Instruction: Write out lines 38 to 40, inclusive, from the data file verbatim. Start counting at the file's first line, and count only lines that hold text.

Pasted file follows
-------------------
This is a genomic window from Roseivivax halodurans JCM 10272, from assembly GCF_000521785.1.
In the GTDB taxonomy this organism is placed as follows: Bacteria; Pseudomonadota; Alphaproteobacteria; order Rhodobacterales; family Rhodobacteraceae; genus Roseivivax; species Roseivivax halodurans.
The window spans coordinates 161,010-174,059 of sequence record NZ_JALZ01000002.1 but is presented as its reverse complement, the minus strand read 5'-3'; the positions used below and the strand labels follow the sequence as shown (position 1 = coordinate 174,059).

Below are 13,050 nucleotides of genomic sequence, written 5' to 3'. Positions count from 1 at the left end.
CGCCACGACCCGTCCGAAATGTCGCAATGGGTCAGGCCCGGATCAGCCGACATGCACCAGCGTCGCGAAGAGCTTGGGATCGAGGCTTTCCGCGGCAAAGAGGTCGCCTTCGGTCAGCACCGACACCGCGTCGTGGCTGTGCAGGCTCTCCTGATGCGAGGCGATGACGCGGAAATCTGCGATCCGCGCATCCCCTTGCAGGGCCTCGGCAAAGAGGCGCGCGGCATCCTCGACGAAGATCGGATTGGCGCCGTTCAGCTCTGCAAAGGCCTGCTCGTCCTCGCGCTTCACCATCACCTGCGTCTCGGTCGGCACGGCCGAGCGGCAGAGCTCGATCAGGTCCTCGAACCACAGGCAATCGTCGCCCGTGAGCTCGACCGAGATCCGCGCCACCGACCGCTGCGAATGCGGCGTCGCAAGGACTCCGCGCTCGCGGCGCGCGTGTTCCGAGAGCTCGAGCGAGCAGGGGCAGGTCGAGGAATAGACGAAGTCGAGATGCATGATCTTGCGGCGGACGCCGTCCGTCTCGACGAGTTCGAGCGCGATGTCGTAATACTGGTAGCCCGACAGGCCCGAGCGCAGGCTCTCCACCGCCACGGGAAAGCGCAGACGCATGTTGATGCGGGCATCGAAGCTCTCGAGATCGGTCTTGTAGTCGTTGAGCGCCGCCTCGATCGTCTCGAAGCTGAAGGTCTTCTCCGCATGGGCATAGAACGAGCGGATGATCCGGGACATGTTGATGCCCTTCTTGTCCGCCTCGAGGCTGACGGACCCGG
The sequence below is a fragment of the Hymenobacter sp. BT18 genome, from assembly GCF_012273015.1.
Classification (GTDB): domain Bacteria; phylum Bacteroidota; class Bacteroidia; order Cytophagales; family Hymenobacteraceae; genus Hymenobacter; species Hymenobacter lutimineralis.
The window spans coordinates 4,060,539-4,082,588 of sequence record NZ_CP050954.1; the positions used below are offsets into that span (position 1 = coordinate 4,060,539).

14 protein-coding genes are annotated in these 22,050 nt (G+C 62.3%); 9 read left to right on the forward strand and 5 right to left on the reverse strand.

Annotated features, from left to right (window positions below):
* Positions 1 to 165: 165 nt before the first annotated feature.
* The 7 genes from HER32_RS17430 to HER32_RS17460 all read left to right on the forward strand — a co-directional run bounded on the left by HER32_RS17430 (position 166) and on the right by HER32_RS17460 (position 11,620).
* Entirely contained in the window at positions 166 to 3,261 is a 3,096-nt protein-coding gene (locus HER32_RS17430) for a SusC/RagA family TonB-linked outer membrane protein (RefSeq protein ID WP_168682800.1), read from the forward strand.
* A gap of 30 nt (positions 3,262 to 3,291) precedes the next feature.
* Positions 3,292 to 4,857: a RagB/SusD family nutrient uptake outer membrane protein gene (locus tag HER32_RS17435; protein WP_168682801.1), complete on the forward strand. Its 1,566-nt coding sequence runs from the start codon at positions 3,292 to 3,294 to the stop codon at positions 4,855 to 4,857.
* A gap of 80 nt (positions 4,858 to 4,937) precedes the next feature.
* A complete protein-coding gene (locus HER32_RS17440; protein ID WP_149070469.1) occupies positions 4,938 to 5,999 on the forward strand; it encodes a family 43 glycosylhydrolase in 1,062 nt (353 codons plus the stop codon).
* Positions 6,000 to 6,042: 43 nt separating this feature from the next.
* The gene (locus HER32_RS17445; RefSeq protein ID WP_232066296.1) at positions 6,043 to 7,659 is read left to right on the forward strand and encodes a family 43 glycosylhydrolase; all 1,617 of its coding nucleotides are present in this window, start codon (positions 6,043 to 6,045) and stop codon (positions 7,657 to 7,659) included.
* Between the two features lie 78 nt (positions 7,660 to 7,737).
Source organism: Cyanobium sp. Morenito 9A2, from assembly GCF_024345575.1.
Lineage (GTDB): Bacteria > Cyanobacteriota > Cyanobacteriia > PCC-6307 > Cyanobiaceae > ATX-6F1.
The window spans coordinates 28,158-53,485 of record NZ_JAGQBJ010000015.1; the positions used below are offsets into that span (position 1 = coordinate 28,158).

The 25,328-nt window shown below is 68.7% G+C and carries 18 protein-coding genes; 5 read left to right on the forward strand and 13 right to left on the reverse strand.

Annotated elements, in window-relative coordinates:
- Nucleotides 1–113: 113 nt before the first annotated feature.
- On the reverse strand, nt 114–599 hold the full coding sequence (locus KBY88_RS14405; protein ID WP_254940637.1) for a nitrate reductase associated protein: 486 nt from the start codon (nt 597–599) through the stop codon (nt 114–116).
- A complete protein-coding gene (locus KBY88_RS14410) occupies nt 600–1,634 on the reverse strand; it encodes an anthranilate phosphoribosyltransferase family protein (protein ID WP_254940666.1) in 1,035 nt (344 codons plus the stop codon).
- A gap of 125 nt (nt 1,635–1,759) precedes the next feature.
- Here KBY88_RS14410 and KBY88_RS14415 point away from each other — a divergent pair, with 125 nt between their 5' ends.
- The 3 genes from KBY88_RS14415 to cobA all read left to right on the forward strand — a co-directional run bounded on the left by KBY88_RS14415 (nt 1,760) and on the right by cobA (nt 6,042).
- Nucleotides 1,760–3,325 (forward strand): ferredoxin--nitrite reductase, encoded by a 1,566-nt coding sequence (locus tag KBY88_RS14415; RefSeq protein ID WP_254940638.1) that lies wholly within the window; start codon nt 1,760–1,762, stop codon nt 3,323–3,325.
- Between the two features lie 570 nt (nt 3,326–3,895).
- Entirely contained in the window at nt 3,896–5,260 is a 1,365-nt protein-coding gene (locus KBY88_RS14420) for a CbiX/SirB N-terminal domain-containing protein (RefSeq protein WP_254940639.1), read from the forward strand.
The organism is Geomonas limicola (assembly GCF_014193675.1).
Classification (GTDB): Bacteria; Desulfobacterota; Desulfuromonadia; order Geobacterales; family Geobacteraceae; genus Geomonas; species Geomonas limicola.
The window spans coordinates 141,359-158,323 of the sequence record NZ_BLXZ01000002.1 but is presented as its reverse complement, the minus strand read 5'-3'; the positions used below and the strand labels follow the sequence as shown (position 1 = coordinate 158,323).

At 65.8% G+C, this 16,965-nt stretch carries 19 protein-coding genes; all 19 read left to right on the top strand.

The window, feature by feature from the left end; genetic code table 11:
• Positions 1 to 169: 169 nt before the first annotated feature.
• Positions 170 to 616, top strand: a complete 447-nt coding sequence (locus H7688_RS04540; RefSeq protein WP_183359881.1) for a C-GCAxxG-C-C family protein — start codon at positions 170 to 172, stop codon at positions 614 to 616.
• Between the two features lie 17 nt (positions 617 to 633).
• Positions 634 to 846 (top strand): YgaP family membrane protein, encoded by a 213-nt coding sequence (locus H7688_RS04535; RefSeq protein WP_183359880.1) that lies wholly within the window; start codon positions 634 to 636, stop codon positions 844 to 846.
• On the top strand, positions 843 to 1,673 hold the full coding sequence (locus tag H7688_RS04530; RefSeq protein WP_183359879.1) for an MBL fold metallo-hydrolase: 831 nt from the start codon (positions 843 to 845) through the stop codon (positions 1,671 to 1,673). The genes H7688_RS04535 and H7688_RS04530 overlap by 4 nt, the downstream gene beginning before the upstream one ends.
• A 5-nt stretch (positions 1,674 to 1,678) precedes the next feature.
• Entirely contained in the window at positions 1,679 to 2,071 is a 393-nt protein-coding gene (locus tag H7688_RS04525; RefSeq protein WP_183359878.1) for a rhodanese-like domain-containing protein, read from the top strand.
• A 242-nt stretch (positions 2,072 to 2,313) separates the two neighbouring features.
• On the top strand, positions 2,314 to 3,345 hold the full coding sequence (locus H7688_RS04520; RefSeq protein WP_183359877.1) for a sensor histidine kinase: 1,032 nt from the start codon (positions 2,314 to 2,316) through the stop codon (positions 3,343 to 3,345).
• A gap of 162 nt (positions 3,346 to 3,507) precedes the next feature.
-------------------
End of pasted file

At 65.8% G+C, this 16,965-nt stretch carries 19 protein-coding genes; all 19 read left to right on the top strand.

The window, feature by feature from the left end; genetic code table 11:
• Positions 1 to 169: 169 nt before the first annotated feature.